In this issue

Issue 163


Is Tilapia the new cane toad?
Northern Australian waterways are facing a new environmental threat. Tilapia mariae, a highly invasive fish that can tolerate and adapt to a range of environmental conditions, is rapidly expanding its range.
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Urban agriculture: it’s a veggie-roots movement
As a child, I was lucky to learn food growing skills that have stayed with me ever since – including through a long career in finance and technology. I often wonder how many of today's adults could grow their own food if they had to. My vision is for organic gardening to be built into the national curricula from early childhood centres upwards.
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Renewable energy sector to benefit from wind-speed research
While some recent international studies have shown a decrease in wind speeds in several parts of the globe, including Australia, more recent results from CSIRO show that Australia's average wind speed is actually increasing.
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The OECD cuts a green path ahead
With the world currently in the grip of an economic slowdown, the OECD's Green Growth Strategy describes how innovation driven by ‘green' economic policy can provide vibrant new sources of growth and employment worth trillions of dollars by 2050.
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Providing Australia’s tree species knowledge to the world
The Australian Tree Seed Centre (ATSC) was established in the 1960s with funding from the United Nations Food and Agriculture Organization to widely disseminate the seed of Australian tree species. It had become apparent that Australian trees – widely adaptable and especially suited to challenging and degraded environments – could help alleviate some of the unsustainable pressure that human population growth was placing on natural forests.
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Climatic tolerances: an Australian story
How will Australia's native species survive climate change? Observed distributions are the main source of information drawn upon to answer this question, but they need to be interpreted cautiously. In particular, we need to put aside assumptions based on northern hemisphere evidence.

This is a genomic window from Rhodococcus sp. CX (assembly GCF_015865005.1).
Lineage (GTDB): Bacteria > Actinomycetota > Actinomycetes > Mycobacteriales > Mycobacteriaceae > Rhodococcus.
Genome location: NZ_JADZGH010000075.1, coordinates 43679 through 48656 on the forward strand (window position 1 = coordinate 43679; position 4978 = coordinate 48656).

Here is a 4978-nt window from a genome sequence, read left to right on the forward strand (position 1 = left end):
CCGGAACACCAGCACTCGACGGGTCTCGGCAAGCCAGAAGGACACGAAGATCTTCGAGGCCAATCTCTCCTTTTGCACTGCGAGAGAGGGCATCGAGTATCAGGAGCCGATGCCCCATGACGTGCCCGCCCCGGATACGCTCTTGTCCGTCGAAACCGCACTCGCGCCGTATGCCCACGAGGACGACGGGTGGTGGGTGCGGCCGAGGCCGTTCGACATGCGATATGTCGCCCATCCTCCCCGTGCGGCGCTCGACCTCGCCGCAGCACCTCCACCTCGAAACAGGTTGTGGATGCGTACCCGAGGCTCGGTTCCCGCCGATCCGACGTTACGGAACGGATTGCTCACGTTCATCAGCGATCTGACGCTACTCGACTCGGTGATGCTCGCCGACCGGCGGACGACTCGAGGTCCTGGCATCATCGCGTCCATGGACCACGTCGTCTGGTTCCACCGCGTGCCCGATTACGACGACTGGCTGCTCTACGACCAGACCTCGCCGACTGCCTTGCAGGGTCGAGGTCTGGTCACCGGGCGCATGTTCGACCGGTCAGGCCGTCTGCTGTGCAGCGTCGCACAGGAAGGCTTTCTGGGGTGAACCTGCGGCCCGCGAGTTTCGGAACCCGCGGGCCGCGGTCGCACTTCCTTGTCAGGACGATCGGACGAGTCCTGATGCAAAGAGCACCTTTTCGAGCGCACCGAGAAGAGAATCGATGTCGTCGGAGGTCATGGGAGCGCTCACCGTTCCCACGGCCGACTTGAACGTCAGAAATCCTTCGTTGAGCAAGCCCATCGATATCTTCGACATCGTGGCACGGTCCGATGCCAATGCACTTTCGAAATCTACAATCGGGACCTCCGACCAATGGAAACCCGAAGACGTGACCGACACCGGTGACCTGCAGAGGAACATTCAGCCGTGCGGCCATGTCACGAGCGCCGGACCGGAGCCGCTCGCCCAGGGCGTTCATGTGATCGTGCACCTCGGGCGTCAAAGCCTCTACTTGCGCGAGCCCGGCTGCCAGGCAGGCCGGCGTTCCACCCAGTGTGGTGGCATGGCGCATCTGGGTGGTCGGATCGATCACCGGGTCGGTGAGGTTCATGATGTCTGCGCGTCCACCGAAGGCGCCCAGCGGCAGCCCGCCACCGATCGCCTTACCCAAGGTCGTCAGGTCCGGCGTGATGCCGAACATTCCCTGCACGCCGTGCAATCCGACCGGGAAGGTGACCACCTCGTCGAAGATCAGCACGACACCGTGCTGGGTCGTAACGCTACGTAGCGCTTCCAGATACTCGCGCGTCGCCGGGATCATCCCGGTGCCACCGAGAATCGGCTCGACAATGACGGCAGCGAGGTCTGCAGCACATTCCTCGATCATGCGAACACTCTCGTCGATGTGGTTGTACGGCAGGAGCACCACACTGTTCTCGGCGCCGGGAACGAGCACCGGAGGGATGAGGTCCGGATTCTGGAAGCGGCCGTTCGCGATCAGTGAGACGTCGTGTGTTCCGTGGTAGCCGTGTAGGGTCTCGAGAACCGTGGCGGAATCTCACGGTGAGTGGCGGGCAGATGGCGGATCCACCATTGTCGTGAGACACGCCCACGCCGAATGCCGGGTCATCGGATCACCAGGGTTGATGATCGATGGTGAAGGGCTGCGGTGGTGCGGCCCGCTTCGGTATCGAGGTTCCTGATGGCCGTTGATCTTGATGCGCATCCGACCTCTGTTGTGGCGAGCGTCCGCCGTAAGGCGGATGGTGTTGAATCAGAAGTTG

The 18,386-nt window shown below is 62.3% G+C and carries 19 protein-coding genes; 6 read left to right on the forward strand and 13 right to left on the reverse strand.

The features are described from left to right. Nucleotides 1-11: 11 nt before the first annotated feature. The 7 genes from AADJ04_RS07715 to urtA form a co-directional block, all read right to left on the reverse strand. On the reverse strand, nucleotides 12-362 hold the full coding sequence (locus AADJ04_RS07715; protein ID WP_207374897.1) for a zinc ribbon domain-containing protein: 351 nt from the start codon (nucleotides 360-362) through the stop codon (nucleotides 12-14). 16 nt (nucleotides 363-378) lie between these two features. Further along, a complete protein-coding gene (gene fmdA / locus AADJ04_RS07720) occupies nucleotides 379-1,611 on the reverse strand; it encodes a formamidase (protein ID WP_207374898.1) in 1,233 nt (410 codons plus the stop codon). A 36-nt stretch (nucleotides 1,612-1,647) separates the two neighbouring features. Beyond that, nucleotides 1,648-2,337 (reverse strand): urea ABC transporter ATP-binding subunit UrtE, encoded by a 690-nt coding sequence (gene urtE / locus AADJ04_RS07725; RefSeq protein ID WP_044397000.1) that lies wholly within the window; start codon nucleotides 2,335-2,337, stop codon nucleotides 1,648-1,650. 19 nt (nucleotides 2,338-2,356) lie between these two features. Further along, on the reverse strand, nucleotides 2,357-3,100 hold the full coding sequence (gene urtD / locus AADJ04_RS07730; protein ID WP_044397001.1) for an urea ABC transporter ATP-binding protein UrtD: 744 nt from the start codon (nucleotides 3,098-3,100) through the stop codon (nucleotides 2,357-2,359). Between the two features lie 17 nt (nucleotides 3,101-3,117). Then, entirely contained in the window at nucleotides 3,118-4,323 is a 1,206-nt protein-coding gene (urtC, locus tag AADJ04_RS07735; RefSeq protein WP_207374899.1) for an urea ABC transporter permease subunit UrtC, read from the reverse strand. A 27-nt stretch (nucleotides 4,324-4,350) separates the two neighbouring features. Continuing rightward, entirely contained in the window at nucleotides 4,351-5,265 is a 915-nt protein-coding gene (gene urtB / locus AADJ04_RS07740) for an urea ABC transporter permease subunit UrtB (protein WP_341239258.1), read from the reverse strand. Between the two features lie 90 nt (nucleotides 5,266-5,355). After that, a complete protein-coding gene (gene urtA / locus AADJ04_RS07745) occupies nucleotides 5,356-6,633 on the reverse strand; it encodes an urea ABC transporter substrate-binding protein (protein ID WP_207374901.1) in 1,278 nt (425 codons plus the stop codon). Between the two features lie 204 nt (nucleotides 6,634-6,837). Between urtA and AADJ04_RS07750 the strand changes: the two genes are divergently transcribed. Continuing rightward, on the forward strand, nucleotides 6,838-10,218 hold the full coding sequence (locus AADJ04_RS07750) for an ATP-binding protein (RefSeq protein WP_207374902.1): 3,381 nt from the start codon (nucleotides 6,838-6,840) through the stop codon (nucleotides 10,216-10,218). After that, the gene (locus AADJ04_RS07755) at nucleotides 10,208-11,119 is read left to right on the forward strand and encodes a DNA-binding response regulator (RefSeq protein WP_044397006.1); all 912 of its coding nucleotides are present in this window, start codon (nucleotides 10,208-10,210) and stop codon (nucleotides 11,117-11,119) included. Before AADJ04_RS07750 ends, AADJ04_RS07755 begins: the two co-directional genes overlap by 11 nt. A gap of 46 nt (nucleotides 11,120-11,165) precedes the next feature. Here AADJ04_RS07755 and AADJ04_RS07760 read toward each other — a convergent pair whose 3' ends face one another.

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Carolyn Steel's Hungry City
As an architect, Carolyn Steel used to think about the city through its built environment. Now, the author of Hungry City thinks about it through food: and urges us all to do the same. She wants us to envision cities that have food at their centre, literally and metaphorically. For Steel, this is one of the most urgent tasks facing our increasingly urbanised world, in which by 2030, nearly five billion (61 per cent) of Earth's 8.1 billion people will live in cities.
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Australia in 2050
Welcome to 2050, ladies, gentlemen and children. You'll notice a few changes in how we Australians do things, compared with the turn of the century – all for the better, once we had shed the anxieties that were holding us back. Please accompany me on this brief tour of the new Terra Australis.
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Conserving Thailand’s whales, dolphins and porpoises
The first detailed study of whales, dolphins and porpoises in Trat Province, along the eastern coast of the Gulf of Thailand, will provide critical information on their abundance and distribution, and management and conservation needs.
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Business leaders review Asia’s green growth milestones
Asian countries and companies are activating broad sustainable development commitments in their pursuit of robust low-carbon economies. Australian industry and business leaders have recently been reviewing Asia's progress.
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Climate change bulletin: current research highlights
Fire is one of nature's primary carbon-cycling mechanisms. Under a warming climate, fire frequency and severity will likely increase, according to CSIRO researcher Dr Melita Keywood.
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In Brief - Round-up of sustainability news

New lab to identify pollution's DNA 'fingerprints'
Plant data helps map potential ‘bio-cultural diversity
CSIRO scientists win Eureka Prizes for innovation
Breaking up not always bad for reefs
Is Australia advancing? Have your say
Environmental bankers helping with environmental and social risk
WA mallee farmers take myrtle rust threat seriously
Latest Bush Blitz digs up new finds in WA
Clay locks up more carbon, improves soil health
Award recognises innovative use of maths and stats
Clean energy group launches road map for large-scale solar
Ecologists say logging increases risk of ‘mega’ fires
Switch from coal to natural gas may not slow climate change
Return visit sets up Kimberley research
Orange roughy and other deep-sea fisheries ‘unsustainable’
Case for capping our high level of e-waste contamination
Thylacines shot for sheep kills may have been innocent
Research initiative to foster sustainable manufacturing future
Protected areas not so effective in protecting tropical forests
Technology to underpin global equality and sustainability: UN survey
Garbage a growing problem on Kimberley coast

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